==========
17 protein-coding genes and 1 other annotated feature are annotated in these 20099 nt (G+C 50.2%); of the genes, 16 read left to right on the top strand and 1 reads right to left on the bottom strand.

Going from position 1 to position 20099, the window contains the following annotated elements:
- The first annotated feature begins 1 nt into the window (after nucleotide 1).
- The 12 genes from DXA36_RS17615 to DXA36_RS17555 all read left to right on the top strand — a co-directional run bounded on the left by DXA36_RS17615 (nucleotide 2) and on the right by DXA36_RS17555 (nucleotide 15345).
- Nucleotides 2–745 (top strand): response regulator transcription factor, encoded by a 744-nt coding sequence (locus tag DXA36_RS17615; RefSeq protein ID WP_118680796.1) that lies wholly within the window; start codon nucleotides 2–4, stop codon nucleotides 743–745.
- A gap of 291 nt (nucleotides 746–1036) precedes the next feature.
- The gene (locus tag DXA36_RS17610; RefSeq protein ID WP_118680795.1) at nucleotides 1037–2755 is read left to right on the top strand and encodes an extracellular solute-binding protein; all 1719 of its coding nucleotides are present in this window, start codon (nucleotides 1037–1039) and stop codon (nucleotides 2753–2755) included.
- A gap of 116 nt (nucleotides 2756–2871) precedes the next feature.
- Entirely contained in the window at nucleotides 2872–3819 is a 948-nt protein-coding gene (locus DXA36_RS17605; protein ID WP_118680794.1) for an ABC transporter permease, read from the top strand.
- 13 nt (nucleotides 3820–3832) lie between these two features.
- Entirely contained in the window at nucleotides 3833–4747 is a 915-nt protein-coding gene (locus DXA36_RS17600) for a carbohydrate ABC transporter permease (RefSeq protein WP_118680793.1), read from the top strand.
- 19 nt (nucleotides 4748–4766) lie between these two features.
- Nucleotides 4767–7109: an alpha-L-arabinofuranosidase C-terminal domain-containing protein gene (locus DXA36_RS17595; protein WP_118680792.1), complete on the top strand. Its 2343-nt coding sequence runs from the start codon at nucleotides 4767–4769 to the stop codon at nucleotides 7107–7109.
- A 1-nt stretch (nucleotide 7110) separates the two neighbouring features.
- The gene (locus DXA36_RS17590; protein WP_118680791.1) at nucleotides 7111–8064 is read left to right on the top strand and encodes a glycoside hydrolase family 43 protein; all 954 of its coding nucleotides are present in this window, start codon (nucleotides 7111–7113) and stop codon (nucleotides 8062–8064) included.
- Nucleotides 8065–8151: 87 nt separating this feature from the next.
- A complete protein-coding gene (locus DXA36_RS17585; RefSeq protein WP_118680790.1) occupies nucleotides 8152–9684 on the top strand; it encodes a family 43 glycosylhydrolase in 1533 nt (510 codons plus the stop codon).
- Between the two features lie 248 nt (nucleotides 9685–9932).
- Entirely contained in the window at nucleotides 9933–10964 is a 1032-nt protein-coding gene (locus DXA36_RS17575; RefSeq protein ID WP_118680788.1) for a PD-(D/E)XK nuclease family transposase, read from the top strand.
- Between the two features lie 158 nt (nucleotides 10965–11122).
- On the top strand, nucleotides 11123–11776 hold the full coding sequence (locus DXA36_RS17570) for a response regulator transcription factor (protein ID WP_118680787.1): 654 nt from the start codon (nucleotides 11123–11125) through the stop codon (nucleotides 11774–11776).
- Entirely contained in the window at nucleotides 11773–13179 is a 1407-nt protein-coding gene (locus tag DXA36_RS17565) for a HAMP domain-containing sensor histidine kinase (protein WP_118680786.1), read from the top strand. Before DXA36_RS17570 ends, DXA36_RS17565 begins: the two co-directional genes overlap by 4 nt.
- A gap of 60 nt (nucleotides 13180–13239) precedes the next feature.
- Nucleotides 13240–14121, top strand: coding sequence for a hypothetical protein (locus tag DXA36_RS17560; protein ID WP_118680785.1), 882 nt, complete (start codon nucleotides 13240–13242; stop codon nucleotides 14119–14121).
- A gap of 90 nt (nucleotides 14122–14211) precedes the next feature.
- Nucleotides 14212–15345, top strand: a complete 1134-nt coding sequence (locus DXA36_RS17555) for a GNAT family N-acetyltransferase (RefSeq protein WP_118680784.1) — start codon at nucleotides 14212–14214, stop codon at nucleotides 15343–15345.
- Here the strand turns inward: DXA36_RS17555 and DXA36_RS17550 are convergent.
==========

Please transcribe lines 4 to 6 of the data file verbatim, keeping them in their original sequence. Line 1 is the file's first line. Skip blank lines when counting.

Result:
- The 12 genes from DXA36_RS17615 to DXA36_RS17555 all read left to right on the top strand — a co-directional run bounded on the left by DXA36_RS17615 (nucleotide 2) and on the right by DXA36_RS17555 (nucleotide 15345).
- Nucleotides 2–745 (top strand): response regulator transcription factor, encoded by a 744-nt coding sequence (locus tag DXA36_RS17615; RefSeq protein ID WP_118680796.1) that lies wholly within the window; start codon nucleotides 2–4, stop codon nucleotides 743–745.
- A gap of 291 nt (nucleotides 746–1036) precedes the next feature.